Listening to Jenn, my 5-year-old, I hear her uninhibited enthusiasm each afternoon. She always gives a play-by-play and I am taken on a roller coaster of emotions as she tells the story of her day. Her soft blue eyes grow wide as she talks about big emotions, obstacles overcome, and the shocking scandals only kindergarteners can appreciate.
She talks of traipsing up huge flights of stairs, the giant play area they have for recess, and how high up things are hung on the walls.
I’ve seen those stairs, the play yard, and the walls filled with artwork. And it’s pretty small.
But I have these distant, yet vivid memories of going to my school carnival when I was 6. And life was huge.
With my hair fashioned into two lopsided pigtails secured with oversized scrunchies, I wore colorful wire-rimmed glasses that were far too big for my face. Hand in hand with my best friend, Sara, I walked the laughter-filled halls playing games and exploring what felt like an enormous school.
Sara and I returned my senior year for a graduation send-off from our elementary teachers. Reality came crashing in. My perception, my memories, my world-view were drastically different.
Doors were no longer heavy. The unsurmountable see-saw of death was a rickety old piece of metal. The gyma-caf-atorium (gym, cafeteria, auditorium) felt barely larger than a tennis court. And the stalls of the bathrooms felt like walking into a miniature world because the toilets weren’t ginormous anymore.
Ok, but why does this matter?
We have all experienced the warped and skewed reality of revisiting the places of our childhood. We know that not only was our human stature smaller, but the places held so much importance to us that they felt bigger.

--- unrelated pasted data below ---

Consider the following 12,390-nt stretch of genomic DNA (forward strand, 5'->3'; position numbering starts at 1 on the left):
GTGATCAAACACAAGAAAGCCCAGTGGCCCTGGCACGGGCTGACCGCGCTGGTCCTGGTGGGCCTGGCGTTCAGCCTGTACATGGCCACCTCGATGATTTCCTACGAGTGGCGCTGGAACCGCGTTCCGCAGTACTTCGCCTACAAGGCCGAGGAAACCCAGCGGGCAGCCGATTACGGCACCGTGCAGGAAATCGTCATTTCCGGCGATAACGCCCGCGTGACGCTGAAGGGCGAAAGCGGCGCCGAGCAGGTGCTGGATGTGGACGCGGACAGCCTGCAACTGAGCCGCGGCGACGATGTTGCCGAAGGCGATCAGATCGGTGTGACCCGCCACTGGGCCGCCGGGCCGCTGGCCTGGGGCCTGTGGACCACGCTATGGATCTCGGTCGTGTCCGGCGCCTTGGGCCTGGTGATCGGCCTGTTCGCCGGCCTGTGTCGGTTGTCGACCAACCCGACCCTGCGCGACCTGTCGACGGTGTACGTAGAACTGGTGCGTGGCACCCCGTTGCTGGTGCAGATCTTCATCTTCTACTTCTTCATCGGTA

And we can use that to improve how we teach and raise our kids.
How to get on a child’s level and why
First and foremost, physically moving our own bodies down to our kids is one of the best ways to communicate with them, no matter how young or old.
Doing this creates eye contact, trust, and understanding.
Maybe from their point of view, we can start to see just how scary a situation really is. Or maybe we’ve demanded that they find something for us only to realize, from that level they really couldn’t see it.
Other times with young kids, we can bring them up to us. We can let them see our view and how nothing has changed except perception. It’s a powerful lesson both for ourselves and for our kids.
Check out our completely free VALIDATE chart to help with big childhood emotions.
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Can we shift expectations and look at our kids proportionately?
What if we shifted and started looking at our children not from our view, but from a proportionate view? One where we take into account their stature, their understanding, and their reality.
How they perceive the world is still valid, but it is different from that of adults. But different doesn’t mean wrong. So instead of forcing them to comply to our standards, working to come to a common ground typically empowers both the parent and the child.